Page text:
Campaigning, 21st-century style

The ruling and opposition parties have agreed to allow election campaigns to use the Internet. A bill for a relevant revision of the law will be introduced to the Diet by lawmakers — not by the government — and campaigns will take to the Internet starting this summer when the Upper House election is held. While differences remain concerning the details of online election campaigns, it is hoped that the change will increase public interest in politics and raise voter turnout.

Currently the Public Offices Election Law severely restricts the distribution of documents for election campaigns (websites are regarded as documents under the law), allowing only the distribution of postcards and flyers.

The law bars parties and candidates from updating their websites once election campaigns officially begin.

In 2010, a bill was submitted to the Diet to allow the updating of websites even after the official start of an election campaign. But the law revision did not materialize due to a tight Diet schedule caused by Prime Minister Yukio Hatoyama’s resignation.

This time, not only the renewal of websites but also use of social networking services such as Facebook and Twitter will be permitted. This will provide voters with more channels to learn the views of parties and candidates.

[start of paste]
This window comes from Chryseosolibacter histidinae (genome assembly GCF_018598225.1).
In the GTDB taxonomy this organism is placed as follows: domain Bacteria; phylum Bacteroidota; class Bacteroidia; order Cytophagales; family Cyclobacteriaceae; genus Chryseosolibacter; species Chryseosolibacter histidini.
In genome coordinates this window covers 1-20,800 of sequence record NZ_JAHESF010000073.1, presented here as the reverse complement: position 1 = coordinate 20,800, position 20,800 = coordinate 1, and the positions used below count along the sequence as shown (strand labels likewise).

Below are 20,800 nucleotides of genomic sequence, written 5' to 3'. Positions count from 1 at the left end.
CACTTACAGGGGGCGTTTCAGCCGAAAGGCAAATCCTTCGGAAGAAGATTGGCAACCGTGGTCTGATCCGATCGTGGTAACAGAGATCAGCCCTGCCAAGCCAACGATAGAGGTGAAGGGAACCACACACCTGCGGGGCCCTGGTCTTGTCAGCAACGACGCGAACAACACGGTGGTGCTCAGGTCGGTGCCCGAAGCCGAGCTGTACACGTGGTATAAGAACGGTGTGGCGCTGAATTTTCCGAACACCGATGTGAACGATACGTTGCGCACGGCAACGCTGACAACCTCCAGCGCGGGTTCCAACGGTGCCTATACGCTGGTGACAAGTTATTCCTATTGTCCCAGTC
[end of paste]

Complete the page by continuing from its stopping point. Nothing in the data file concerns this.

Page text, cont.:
Some candidates may choose to post their campaign speeches and publicize their activities on the Internet, or answer questions submitted by members of the public.

The ruling and opposition parties have different opinions as to the use of email for the purpose of election campaigns. The ruling Liberal Democratic Party and Komeito think that email should be limited to political parties and candidates.

The Democratic Party of Japan, Your Party and the Japan Communist Party, whose supporters are generally younger and more Net-savvy, call for allowing voters to use email to support particular parties or candidates. This position, which embraces the fundamental right of free speech, seems reasonable.

While the use of the Internet in election campaigns will likely have positive effects, attention must be paid to potential problems, including identification fraud.

A person posing as a candidate could make statements intended to damage the candidate’s reputation. Email could be used to carry out excessive attacks on particular parties or candidates. The parties should reach an agreement on ways to prevent abuse of email.

A system that can immediately remove malicious messages aimed at particular parties or candidates is necessary.

Parties and candidates should refrain from using the Internet as a means to smear other parties and candidates. They should use common sense in employing the Internet in election campaigns.

To help ensure that people who do not have Internet access at home can view online campaign information, local governments should, with the help of volunteers, set up appropriate facilities.